It gets better: For one voter, PED use was akin to murder in 2010; now busted down to burglary

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Two years ago Lowell Cohn of the Santa Rosa Press Democrat wrote this when talking about Mark McGwire and Rafael Palmeiro for the Hall of Fame:

I compare PED users to murderers — of course, it’s not the same thing. But please follow my reasoning.

He’s toned it down in the past two years. This is the PED-user analogy from his latest Hall of Fame column:

It’s like saying some people who commit burglary get away with it, so we can’t arrest and convict this burglar right here we caught red-handed.

So maybe Ann Killion was right and time does make things better!  In a few more years these guys will have gone from capital crimes to misdemeanors!

Not that Cohn is softening.  He may not consider these guys murderers anymore, but his latest Hall of Fame column tries to make up for the blunted rhetoric with sheer volume.

I am looking at three names on baseball’s Hall of Fame ballot … those three names fill me with varying degrees of disgust. I will not vote for any of them.

I don’t know what Alan Trammell, Julio Franco and Reggie Sanders did to poor Lowell, but I hope it was worth it.

There are moral criteria for players to enter the Hall. Don’t tell me Ty Cobb wasn’t a nice man. You know what I’m talking about.

What?

Cooperstown is not a statistics Hall of Fame. It is a Hall of Fame with certain standards of behavior.

If Ty Cobb makes your cut, no, it doesn’t have standards of behavior.

Clemens was mentioned 82 times in the Mitchell Report. Excuse me, but that’s a lot of times.

That’s the kind of analysis that should make the BBWAA happy that they let anyone who has ever held a credential continue to vote for the Hall of Fame for the rest of their life.

Clayton Kershaw might return to the Dodgers’ rotation next week

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Dodgers southpaw Clayton Kershaw is nearing his return to the mound, according to club manager Dave Roberts. Both Kershaw (left biceps tendinitis) and fellow lefty Rich Hill (left middle finger blister) are scheduled to toss simulated games on Saturday; depending on the outcome, Roberts says Kershaw could forgo a minor league assignment and slot back into the rotation by Thursday.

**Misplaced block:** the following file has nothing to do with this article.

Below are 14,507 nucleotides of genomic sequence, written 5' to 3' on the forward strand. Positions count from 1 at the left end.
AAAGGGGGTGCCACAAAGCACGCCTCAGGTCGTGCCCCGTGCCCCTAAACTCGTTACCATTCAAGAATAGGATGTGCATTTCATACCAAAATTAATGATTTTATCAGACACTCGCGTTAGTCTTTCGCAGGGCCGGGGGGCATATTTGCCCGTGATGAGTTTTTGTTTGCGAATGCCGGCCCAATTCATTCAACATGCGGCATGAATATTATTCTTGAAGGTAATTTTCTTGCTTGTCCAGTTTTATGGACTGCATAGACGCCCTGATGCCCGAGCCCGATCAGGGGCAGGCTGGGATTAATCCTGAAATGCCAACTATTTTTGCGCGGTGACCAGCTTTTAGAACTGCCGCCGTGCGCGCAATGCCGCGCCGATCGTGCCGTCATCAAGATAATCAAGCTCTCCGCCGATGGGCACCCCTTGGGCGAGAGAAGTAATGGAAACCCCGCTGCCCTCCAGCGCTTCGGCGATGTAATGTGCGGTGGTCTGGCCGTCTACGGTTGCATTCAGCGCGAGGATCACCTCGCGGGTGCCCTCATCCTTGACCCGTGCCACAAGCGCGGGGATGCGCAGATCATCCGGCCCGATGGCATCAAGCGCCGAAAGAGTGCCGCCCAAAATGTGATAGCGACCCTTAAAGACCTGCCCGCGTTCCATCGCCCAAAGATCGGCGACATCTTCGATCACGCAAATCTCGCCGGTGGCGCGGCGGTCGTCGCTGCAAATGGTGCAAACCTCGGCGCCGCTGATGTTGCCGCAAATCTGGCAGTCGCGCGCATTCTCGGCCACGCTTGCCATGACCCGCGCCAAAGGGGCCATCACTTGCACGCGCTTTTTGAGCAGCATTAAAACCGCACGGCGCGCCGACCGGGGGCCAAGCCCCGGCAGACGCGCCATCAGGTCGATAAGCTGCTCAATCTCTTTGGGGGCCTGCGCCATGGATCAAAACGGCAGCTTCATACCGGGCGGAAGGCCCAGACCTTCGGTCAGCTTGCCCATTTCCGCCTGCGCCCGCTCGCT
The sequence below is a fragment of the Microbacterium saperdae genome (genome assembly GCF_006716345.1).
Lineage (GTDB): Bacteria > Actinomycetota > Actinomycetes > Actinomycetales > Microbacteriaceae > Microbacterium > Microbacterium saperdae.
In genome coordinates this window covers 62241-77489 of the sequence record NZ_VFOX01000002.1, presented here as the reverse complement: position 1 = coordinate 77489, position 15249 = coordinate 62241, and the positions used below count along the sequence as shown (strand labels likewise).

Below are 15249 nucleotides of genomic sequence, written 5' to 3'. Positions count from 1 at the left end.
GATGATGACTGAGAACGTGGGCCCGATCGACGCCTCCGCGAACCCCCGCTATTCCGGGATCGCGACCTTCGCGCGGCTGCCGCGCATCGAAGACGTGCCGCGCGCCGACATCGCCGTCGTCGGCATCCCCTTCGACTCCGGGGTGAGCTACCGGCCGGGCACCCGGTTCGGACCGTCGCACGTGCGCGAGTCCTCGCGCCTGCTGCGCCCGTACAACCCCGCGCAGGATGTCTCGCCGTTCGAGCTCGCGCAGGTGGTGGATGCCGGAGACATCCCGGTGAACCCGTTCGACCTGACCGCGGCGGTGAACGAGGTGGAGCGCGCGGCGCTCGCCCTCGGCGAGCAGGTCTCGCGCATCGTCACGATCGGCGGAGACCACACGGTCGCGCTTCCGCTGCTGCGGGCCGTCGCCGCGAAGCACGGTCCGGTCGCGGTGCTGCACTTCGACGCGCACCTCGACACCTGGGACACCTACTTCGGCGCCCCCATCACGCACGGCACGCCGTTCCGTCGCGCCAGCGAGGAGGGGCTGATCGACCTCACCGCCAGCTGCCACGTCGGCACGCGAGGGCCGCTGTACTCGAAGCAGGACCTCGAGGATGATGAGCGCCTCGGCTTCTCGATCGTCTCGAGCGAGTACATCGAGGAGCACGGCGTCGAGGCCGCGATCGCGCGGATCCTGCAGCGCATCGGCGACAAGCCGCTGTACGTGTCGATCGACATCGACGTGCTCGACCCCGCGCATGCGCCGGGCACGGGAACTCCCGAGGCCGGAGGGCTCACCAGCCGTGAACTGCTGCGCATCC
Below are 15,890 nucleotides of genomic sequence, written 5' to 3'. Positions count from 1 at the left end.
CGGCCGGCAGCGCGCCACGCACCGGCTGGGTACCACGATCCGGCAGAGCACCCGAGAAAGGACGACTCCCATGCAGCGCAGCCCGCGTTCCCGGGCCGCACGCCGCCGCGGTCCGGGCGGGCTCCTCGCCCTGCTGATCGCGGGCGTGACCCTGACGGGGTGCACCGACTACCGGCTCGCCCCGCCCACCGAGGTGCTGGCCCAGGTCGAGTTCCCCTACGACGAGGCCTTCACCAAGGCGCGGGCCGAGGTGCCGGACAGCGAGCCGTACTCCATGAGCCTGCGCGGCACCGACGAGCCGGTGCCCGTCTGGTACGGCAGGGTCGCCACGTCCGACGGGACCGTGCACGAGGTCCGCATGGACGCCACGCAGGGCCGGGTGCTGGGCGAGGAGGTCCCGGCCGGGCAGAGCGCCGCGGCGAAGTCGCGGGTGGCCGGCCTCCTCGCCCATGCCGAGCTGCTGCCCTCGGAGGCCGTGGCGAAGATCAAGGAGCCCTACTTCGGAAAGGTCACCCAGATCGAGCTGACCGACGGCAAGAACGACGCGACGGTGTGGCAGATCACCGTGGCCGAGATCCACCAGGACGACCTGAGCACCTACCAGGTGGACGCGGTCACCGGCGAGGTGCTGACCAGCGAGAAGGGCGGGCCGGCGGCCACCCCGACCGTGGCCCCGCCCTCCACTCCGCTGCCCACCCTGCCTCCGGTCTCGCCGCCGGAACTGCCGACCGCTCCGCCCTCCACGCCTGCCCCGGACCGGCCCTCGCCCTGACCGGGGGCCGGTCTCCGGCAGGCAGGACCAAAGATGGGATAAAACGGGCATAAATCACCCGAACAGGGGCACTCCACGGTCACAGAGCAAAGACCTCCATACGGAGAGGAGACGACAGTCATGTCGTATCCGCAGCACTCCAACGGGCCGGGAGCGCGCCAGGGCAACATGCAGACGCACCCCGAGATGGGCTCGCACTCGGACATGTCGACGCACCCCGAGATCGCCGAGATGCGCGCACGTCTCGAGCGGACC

Kershaw, 30, was diagnosed with biceps tendinitis as the team closed out their Mexico Series at the start of the month. He has not made a start in several weeks, but was finally able to resume throwing on Sunday and managed to get through two successful bullpen sessions. Though Dodgers’ ace hasn’t been completely injury-free over his 11-year career in the majors, this is the first significant issue he’s had with his pitching arm so far. The team is expected to take every precaution with the lefty, and will likely limit him to just four innings during Saturday’s simulated game.

Prior to his injury, Kershaw was working on another dominant run with the club, sporting a 2.86 ERA, 2.0 BB/9 and 9.8 SO/9 through his first 44 innings of the season. While Kershaw, Hill and left-handed starter Hyun-Jin Ryu served their respective terms on the disabled list this month, the Dodgers utilized a combination of relievers Ross Stripling and Brock Stewart, both of whom impressed during their limited time in the rotation.